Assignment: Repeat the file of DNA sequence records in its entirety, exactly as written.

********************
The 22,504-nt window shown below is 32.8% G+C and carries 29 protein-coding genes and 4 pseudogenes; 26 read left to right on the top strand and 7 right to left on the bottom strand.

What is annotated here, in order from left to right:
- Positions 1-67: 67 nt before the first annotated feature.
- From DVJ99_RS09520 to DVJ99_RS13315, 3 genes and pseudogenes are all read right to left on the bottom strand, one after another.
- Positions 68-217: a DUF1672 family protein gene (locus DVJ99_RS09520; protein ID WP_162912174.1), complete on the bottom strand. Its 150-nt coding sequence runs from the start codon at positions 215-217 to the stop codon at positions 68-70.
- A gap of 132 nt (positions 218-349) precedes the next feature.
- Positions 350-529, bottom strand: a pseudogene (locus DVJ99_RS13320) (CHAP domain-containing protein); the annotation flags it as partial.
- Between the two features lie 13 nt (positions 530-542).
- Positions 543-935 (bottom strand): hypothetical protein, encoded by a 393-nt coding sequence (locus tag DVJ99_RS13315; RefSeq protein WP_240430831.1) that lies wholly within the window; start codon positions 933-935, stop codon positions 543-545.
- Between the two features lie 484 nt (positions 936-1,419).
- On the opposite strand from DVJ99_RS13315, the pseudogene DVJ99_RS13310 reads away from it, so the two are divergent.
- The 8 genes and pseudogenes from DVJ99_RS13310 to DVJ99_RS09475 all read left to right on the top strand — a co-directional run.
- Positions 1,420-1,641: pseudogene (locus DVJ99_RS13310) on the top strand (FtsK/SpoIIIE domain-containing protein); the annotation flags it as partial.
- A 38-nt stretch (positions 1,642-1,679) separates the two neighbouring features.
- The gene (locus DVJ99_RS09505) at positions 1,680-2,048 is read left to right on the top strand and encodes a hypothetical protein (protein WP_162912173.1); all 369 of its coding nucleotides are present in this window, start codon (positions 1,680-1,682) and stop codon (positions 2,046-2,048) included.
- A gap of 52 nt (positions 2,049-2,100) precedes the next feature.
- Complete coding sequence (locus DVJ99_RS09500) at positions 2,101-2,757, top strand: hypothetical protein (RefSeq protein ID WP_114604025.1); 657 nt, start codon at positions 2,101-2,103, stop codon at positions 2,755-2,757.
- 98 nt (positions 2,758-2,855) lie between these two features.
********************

The 22,504-nt window shown below is 32.8% G+C and carries 29 protein-coding genes and 4 pseudogenes; 26 read left to right on the top strand and 7 right to left on the bottom strand.

What is annotated here, in order from left to right:
- Positions 1-67: 67 nt before the first annotated feature.
- From DVJ99_RS09520 to DVJ99_RS13315, 3 genes and pseudogenes are all read right to left on the bottom strand, one after another.
- Positions 68-217: a DUF1672 family protein gene (locus DVJ99_RS09520; protein ID WP_162912174.1), complete on the bottom strand. Its 150-nt coding sequence runs from the start codon at positions 215-217 to the stop codon at positions 68-70.
- A gap of 132 nt (positions 218-349) precedes the next feature.
- Positions 350-529, bottom strand: a pseudogene (locus DVJ99_RS13320) (CHAP domain-containing protein); the annotation flags it as partial.
- Between the two features lie 13 nt (positions 530-542).
- Positions 543-935 (bottom strand): hypothetical protein, encoded by a 393-nt coding sequence (locus tag DVJ99_RS13315; RefSeq protein WP_240430831.1) that lies wholly within the window; start codon positions 933-935, stop codon positions 543-545.
- Between the two features lie 484 nt (positions 936-1,419).
- On the opposite strand from DVJ99_RS13315, the pseudogene DVJ99_RS13310 reads away from it, so the two are divergent.
- The 8 genes and pseudogenes from DVJ99_RS13310 to DVJ99_RS09475 all read left to right on the top strand — a co-directional run.
- Positions 1,420-1,641: pseudogene (locus DVJ99_RS13310) on the top strand (FtsK/SpoIIIE domain-containing protein); the annotation flags it as partial.
- A 38-nt stretch (positions 1,642-1,679) separates the two neighbouring features.
- The gene (locus DVJ99_RS09505) at positions 1,680-2,048 is read left to right on the top strand and encodes a hypothetical protein (protein WP_162912173.1); all 369 of its coding nucleotides are present in this window, start codon (positions 1,680-1,682) and stop codon (positions 2,046-2,048) included.
- A gap of 52 nt (positions 2,049-2,100) precedes the next feature.
- Complete coding sequence (locus DVJ99_RS09500) at positions 2,101-2,757, top strand: hypothetical protein (RefSeq protein ID WP_114604025.1); 657 nt, start codon at positions 2,101-2,103, stop codon at positions 2,755-2,757.
- 98 nt (positions 2,758-2,855) lie between these two features.